Or haven’t you read in the Law that on the Sabbath the priests in the temple desecrate the day and yet are innocent I tell you that one greater than the temple is here. If you had known what these words mean, ‘I desire mercy, not sacrifice, you would not have condemned the innocent…(Matt. 12:3-8). The Sabbath was made for man, not man for the Sabbath. So the Son of Man is Lord even of the Sabbath’”   (Mark 2:27).

Wow. It is hard for us to understand what an extreme claim Jesus was making here. He claimed to be greater that the holy Temple in Jerusalem! He claimed to be Lord of the Sabbath! He stood in the face of these men and told them that they were all wrong! How the Pharisees must have been seething at this tremendous rebuke! And how much worse that the One rebuking them was claiming to be God! Did they worry that He might be right?

On another Sabbath, He went to a synagogue where the Pharisees were already plotting against Him. They wanted to catch Him doing something that they could get Him in trouble for, so they pushed the question of the Sabbath even further. “‘Is it lawful to heal on the Sabbath?’”

In the synagogue was a man with a shriveled up hand. Was he a normal, pious Jew that came every week? Had he come because of rumors about Jesus, the Miracle Man? Or was he there because the Jewish leaders wanted to set Jesus up? The Lord had a reputation for compassion, and the leaders were pretty sure He wouldn’t be able to resist a chance to heal. Then they could accuse Him. This was a trap.

Jesus was unafraid. He was not under their power or control. The Spirit of the Lord had anointed Him for perfect wisdom. He challenged the tensions head on and told the Pharisees:

“‘If any of you has sheep and it falls into a pit on the Sabbath, will you not take hold of it and lift it out? How much more valuable is a man than a sheep? Therefore, it is lawful to do good on the Sabbath.’”

Wow! That flew in the face of everything they commanded of the people. He basically said, “You are not only wrong, you are utterly without mercy.”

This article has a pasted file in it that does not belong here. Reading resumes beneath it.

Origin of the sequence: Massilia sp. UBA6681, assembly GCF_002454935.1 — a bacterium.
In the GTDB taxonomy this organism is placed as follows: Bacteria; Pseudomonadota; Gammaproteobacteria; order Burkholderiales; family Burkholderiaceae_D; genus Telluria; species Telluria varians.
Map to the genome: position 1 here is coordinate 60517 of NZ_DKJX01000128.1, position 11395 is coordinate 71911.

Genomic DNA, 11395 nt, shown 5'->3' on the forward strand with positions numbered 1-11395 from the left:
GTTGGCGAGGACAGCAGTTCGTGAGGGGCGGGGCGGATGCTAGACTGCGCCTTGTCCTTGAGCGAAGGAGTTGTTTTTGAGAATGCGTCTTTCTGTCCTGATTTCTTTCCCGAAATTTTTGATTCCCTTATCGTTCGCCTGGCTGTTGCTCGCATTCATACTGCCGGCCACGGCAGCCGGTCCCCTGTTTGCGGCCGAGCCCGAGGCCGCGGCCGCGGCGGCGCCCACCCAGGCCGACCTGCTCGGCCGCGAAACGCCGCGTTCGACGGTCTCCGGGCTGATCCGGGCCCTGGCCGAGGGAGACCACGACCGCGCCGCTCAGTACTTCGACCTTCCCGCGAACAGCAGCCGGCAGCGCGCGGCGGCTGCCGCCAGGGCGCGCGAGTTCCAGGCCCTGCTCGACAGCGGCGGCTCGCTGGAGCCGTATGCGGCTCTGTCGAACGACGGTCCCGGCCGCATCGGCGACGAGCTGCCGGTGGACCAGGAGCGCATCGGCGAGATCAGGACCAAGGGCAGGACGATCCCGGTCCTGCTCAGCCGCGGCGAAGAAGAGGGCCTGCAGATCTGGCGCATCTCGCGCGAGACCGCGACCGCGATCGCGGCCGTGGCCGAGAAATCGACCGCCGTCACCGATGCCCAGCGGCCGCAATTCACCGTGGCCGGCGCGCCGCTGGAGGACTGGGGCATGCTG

Then Jesus did something even more wonderful. He told the man with the withered hand to come forward and stand in front of everyone. Boldness! As the man stood there, Jesus asked the Pharisees, “‘I ask you , is it lawful on the Sabbath to do good or to do harm, to save a life, or destroy it?’” He looked each of the men who wanted to destroy His life in the eye. Then He spoke to the man with the withered arm, “‘Stretch out your hand.’”

The man held up his arm and stretched it out, and as he did, a magnificent miracle happened. His arm grew out to perfect health! It was totally restored! It was just like his other, good hand! Wow! Can you imagine watching it happen? Can you imagine the wonderful change it would make in this man’s life? Wouldn’t that make you feel like rejoicing for the rest of the day?

But the Pharisees were so angry that they couldn’t enjoy the miracle. They were bitter that even though Jesus had won the argument, but they still couldn’t accuse him. For you see, Jesus hadn’t touched to man to heal him. He only told the man to stretch out his hand. Jesus didn’t do anything that the Pharisees could call work. They couldn’t say that he broke the Sabbath because speaking was allowed on the Sabbath. And yet it was clear to everyone there that the Lord had performed a fabulous miracle. It was a brilliant strategic move on the part of Christ.

The unbelief of the Pharisees was not only sad, it was dangerous, but not for Jesus. He was safe in the will of His Father. They could do nothing against the Son that the Father had not prepared. The unbelief of the Pharisees was dangerous for them. On a day when they could have rejoiced with their Messiah and celebrated an astoundingly wonderful healing, they hardened their hearts. They went off enraged and bitter instead. They began to speak in private meetings with each other, plotting how to destroy the Lord.

And so their hearts grew harder.

They even joined with the Herodians, a group they normally hated, to plan exactly how they could kill their God.

Their hearts grew harder still.

A point would come when their hearts would grow so hard that they would become confirmed in their sin, unable to repent, and doomed to die apart from the love of God.

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Story 44: The Right Side of Belief Part 2: Hearing what He really said

John 5:31-47